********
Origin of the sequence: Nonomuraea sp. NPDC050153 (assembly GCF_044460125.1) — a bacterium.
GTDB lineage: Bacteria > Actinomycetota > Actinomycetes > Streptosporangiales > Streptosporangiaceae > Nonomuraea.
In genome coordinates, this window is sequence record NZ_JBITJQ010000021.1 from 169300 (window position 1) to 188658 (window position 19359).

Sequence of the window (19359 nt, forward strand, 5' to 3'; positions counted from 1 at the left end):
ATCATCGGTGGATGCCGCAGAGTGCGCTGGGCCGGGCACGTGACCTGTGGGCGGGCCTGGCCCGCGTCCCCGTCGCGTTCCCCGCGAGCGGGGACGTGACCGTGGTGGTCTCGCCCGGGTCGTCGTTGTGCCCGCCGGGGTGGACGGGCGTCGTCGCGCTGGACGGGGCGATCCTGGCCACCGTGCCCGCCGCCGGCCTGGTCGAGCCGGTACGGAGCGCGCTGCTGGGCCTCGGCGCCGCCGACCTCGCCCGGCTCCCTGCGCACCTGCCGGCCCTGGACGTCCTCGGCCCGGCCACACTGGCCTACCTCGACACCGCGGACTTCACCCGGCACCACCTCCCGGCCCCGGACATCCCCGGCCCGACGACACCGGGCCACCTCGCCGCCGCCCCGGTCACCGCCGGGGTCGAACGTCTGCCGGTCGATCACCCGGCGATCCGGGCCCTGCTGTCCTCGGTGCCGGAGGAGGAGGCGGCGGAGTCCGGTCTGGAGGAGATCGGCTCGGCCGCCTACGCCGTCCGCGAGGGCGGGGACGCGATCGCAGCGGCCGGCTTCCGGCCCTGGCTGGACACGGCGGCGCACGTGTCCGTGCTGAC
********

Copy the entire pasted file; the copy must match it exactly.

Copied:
Origin of the sequence: Nonomuraea sp. NPDC050153 (assembly GCF_044460125.1) — a bacterium.
GTDB lineage: Bacteria > Actinomycetota > Actinomycetes > Streptosporangiales > Streptosporangiaceae > Nonomuraea.
In genome coordinates, this window is sequence record NZ_JBITJQ010000021.1 from 169300 (window position 1) to 188658 (window position 19359).

Sequence of the window (19359 nt, forward strand, 5' to 3'; positions counted from 1 at the left end):
ATCATCGGTGGATGCCGCAGAGTGCGCTGGGCCGGGCACGTGACCTGTGGGCGGGCCTGGCCCGCGTCCCCGTCGCGTTCCCCGCGAGCGGGGACGTGACCGTGGTGGTCTCGCCCGGGTCGTCGTTGTGCCCGCCGGGGTGGACGGGCGTCGTCGCGCTGGACGGGGCGATCCTGGCCACCGTGCCCGCCGCCGGCCTGGTCGAGCCGGTACGGAGCGCGCTGCTGGGCCTCGGCGCCGCCGACCTCGCCCGGCTCCCTGCGCACCTGCCGGCCCTGGACGTCCTCGGCCCGGCCACACTGGCCTACCTCGACACCGCGGACTTCACCCGGCACCACCTCCCGGCCCCGGACATCCCCGGCCCGACGACACCGGGCCACCTCGCCGCCGCCCCGGTCACCGCCGGGGTCGAACGTCTGCCGGTCGATCACCCGGCGATCCGGGCCCTGCTGTCCTCGGTGCCGGAGGAGGAGGCGGCGGAGTCCGGTCTGGAGGAGATCGGCTCGGCCGCCTACGCCGTCCGCGAGGGCGGGGACGCGATCGCAGCGGCCGGCTTCCGGCCCTGGCTGGACACGGCGGCGCACGTGTCCGTGCTGAC